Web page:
Use this URL to cite or link to this record in EThOS:
Title: Quantifying and understanding the tropical peatlands of the central Congo Basin
Author: Dargie, Greta Christina
ISNI:       0000 0004 5922 8755
Awarding Body: University of Leeds
Current Institution: University of Leeds
Date of Award: 2015
Availability of Full Text:
Access from EThOS:
Access from Institution:
The world’s second largest tropical wetland is found in the central Congo Basin. Ambiguous grey-literature reports of peat, coupled with the large area of wetland suggest this region may be a globally significant carbon store. In this thesis I aim to establish whether this region, known as the Cuvette Centrale, harbours significant peatlands, to characterise them, compute the first estimate of peatland extent and C stocks based on ground data, to determine the factors which led to peat initiation and their maintenance today. Fieldwork within the Likouala Department, Republic of Congo, confirmed widespread peat presence. Peat-vegetation associations were recorded in the field, which combined with remotely sensed radar, optical and elevation data was used to estimate the area of peatland; at 145,529 km2 (95% CI, 134,720-154,732 km2), the Cuvette Centrale is the single most extensive tropical peatland complex in the world. The peat is shallow (maximum depth: 5.90 m) and characterised as non-domed, nutrient poor systems, occupying large interfluvial basins. Area measurements combined with those of peat depth, bulk density and C concentration, collected in the field, suggest a total peat C stock of 30.2 Pg C (90% CI, 27.8-32.7 Pg C). This increases the current global tropical peatland C stock estimate from 88.6 Pg C to 115.8 Pg C. Radiocarbon dates show peat initiated early Holocene (dated from 10555 cal yrs BP onwards), with a possible Mid- to Late-Holocene hiatus in peat accumulation, with both likely linked to changes in regional precipitation. Pressure transducers measuring the peatland water tables, rainfall estimates and water source geochemistry imply that the peatlands today are predominantly rain-fed systems. My discovery that the Congo Basin, not tropical Asia, is home to the world’s largest single peatland complex elevates the current global peatland C stock estimate from 88.6 Pg C to 115.8 Pg C and will require new regional management plans if the destructive fate of tropical Asian peatlands are to be avoided in central Africa.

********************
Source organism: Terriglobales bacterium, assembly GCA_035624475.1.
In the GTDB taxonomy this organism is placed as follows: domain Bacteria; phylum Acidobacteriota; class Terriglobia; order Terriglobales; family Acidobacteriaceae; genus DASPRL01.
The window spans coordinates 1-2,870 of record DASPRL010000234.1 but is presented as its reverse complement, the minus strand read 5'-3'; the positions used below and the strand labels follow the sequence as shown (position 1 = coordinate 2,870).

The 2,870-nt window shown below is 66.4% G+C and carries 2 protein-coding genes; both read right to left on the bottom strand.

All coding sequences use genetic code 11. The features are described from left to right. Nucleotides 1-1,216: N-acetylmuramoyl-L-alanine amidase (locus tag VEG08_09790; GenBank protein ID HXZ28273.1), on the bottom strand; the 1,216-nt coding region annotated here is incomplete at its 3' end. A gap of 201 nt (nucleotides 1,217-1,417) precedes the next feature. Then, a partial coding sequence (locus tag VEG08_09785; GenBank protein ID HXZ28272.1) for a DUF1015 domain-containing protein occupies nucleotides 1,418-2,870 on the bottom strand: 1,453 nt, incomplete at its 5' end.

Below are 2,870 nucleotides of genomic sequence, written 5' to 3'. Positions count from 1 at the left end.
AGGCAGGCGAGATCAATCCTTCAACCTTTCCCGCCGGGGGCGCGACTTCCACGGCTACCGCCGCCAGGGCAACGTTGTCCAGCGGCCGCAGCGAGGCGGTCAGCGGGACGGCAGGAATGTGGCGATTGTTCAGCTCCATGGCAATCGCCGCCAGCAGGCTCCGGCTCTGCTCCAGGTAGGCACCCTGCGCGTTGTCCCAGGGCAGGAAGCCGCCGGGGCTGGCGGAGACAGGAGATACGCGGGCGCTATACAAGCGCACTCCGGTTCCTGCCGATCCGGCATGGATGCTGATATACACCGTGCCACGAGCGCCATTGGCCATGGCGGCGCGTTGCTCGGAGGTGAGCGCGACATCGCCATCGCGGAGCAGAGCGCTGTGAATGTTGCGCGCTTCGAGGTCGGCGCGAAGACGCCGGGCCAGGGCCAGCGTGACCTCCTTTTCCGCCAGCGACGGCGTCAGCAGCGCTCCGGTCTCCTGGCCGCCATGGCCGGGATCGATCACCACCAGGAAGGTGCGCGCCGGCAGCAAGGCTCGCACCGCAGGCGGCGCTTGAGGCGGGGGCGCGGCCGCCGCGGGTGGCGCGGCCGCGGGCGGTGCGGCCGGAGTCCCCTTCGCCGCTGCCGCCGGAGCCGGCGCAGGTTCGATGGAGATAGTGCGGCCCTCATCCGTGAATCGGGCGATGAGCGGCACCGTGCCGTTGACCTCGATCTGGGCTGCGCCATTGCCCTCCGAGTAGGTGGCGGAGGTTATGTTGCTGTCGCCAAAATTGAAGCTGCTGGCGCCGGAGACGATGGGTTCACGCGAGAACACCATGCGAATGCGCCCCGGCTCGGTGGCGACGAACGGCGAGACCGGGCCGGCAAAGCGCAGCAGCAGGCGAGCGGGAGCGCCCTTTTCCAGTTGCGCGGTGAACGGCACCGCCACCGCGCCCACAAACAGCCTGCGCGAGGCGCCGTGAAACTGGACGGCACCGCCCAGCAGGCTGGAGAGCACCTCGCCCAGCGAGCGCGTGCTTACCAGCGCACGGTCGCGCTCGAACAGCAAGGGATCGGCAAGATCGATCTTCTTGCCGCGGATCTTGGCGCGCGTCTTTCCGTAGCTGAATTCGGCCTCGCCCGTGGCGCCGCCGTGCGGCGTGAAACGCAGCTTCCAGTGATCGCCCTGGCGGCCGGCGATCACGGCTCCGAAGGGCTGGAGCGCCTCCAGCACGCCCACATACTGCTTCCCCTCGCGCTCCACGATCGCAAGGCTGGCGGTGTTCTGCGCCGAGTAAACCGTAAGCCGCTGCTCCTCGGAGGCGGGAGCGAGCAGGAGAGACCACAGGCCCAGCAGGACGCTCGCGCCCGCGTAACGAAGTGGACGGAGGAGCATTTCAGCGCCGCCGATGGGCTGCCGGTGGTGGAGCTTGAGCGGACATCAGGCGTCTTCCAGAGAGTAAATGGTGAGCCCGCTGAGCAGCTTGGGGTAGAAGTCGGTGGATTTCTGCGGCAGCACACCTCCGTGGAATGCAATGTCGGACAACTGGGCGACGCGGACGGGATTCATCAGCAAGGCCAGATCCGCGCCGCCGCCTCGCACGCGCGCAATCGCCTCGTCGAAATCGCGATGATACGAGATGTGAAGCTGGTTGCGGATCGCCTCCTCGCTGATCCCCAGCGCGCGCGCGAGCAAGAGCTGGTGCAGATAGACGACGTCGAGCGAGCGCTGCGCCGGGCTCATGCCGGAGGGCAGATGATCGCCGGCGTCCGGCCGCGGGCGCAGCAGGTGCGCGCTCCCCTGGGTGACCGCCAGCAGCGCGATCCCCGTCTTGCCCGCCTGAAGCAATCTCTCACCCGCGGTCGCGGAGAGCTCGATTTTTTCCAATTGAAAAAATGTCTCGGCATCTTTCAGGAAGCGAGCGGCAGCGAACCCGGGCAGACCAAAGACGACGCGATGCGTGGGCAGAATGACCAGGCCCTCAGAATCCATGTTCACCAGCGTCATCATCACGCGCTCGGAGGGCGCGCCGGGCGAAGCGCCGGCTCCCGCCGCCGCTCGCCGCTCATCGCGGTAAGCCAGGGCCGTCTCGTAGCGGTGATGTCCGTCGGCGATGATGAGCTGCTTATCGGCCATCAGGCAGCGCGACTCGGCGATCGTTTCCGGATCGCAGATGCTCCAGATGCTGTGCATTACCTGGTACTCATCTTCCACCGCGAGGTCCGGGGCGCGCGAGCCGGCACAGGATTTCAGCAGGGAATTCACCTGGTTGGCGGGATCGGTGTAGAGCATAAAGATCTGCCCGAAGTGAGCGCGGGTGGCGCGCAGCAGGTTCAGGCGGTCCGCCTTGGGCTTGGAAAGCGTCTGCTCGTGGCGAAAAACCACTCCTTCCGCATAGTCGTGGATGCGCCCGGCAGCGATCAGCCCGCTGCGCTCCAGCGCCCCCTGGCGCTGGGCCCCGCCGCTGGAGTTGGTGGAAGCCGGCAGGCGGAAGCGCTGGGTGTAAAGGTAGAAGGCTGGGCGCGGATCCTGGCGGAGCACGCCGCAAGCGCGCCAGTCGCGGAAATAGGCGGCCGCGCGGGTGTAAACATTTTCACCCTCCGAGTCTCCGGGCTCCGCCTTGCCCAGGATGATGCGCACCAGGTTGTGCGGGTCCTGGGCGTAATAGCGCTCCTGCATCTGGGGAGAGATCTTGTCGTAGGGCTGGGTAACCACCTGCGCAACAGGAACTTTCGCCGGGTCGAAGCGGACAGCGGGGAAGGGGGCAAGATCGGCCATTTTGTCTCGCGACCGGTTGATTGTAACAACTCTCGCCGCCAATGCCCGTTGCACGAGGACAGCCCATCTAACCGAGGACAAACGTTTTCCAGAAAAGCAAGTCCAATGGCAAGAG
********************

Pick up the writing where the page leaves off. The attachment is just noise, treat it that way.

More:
Supervisor: Lewis, Simon L. ; Lawson, Ian T. ; Mitchard, Edward T. A. ; Page, Susan E. Sponsor: Not available
Qualification Name: Thesis (Ph.D.) Qualification Level: Doctoral
EThOS ID:  DOI: Not available